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(Cartoon by Mark David / @mdavidcartoons)

Malcolm Turnbull must be tempted to call an early election.

Logistically, State elections in Victoria in November 2018 and in New South Wales in March 2019, plus the timing of school holidays over the next year, make an early election a possibility.

My guess is Turnbull will call the election after 2 July but before November. Why 2 July? Constitutionally, Turnbull can only call an election for half the Senate two years after the last election. He would want the half Senate election and the full House of Representatives election to happen at the same time.  

One complication to this is that the Australian Electoral Commission is undertaking an ongoing Federal redistribution to adjust seats for population changes. Proposed new boundaries for South Australia, Victoria and the ACT have been announced, with an appeal process closing in May.

The AEC will complete these redistributions by mid-July. It is then they become set in stone. The proposed redistributions give three seats notionally to Labor (that is, more appropriately reflect the will of the Australian people).

If an election is called before mid-July, say on 2 July, then according to Damon Muller of the Politics and Public Administration Section of the Parliamentary Library, there would be a mini-redistribution for those states and territories. If that happened, it would be fairly arbitrary.

As Muller notes:

‘Where a state or territory is to lose a seat (such as in SA), the two adjacent divisions with the combined lowest number of electors are combined into a single electorate. When a seat is to be gained (as with Victoria and the ACT), the two adjacent electorates with the combined largest number of electors are split into three electorates, each of which has, as close as possible, the same number of electors. These changes must happen between the issue of the writs for the election and the declaration of nominations (between 10 and 27 days after the issue of the writs).’

(Click on the image to read the full guide as a PDF)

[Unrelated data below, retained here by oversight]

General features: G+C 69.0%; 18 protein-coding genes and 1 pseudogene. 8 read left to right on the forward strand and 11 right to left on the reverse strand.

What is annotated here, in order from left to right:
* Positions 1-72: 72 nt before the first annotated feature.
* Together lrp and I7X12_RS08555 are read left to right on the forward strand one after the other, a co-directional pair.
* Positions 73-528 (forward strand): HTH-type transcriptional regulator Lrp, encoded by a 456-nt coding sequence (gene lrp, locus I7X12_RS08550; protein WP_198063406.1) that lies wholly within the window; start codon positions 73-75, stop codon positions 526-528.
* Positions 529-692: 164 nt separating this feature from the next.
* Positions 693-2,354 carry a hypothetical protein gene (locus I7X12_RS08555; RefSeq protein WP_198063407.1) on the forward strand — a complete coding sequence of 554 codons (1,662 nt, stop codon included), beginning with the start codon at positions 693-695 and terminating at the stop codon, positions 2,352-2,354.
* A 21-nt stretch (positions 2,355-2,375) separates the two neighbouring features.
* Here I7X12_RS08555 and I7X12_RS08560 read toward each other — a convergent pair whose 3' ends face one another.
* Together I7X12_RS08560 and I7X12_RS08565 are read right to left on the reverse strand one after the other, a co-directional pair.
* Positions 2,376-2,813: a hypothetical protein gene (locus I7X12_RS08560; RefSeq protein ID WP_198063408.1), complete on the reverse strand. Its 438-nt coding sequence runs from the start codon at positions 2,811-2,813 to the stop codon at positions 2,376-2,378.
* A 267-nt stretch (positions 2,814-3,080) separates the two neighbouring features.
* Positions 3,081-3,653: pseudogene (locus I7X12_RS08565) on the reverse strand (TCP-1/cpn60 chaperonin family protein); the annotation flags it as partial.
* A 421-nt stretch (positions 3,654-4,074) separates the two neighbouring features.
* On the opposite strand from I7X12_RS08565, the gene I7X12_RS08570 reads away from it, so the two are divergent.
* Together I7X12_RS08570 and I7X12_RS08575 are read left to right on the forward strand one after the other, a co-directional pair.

The deviousness of calling an election on or after 2 July, but before the proposed AEC redistributions come into effect, thus triggering the mandated mini-redistributions, plus the administrative burden, all for little electoral gain, rule such a Machiavellian manoeuvre out.

That means, if Turnbull wants to go early, he would call a House and half Senate election after mid-July when the AEC’s proposed redistributions are finalised. That could give us an August or September election.

The real question is whether, politically, Turnbull would risk going early and losing, or hang on for another year or so. The government’s 31st losing Newspoll in a row showed a tightening of the race. It gave Labor 51% of the two-party preferred vote compared to the Liberals and Nationals on 49%.

That tightening was due to a change in the Newspoll methodology. That change seems to have been from a 50/50 flow of one Nation preferences based on the last Federal election to 60/40 to the government, perhaps based on state election results. Newspoll has not told us.

Even then, it makes little difference. Using the old 50/50 split would have resulted in a 52/48 win for Labor

In the forthcoming 9 May Budget, Scott Morrison will, despite denials, be Santa Claus and shower gifts on the voting public. Tax cuts for low to middle income earners – which, by the way, flow through to high income earners – will be part of that. The new lower tax rates are likely to start from 1 July, so an election soon after that would have this disguised return of bracket creep firmly in voters’ minds.

What better pea and thimble trick could there be than to return the increased tax we have already paid because of wage rises moving us over time into higher brackets?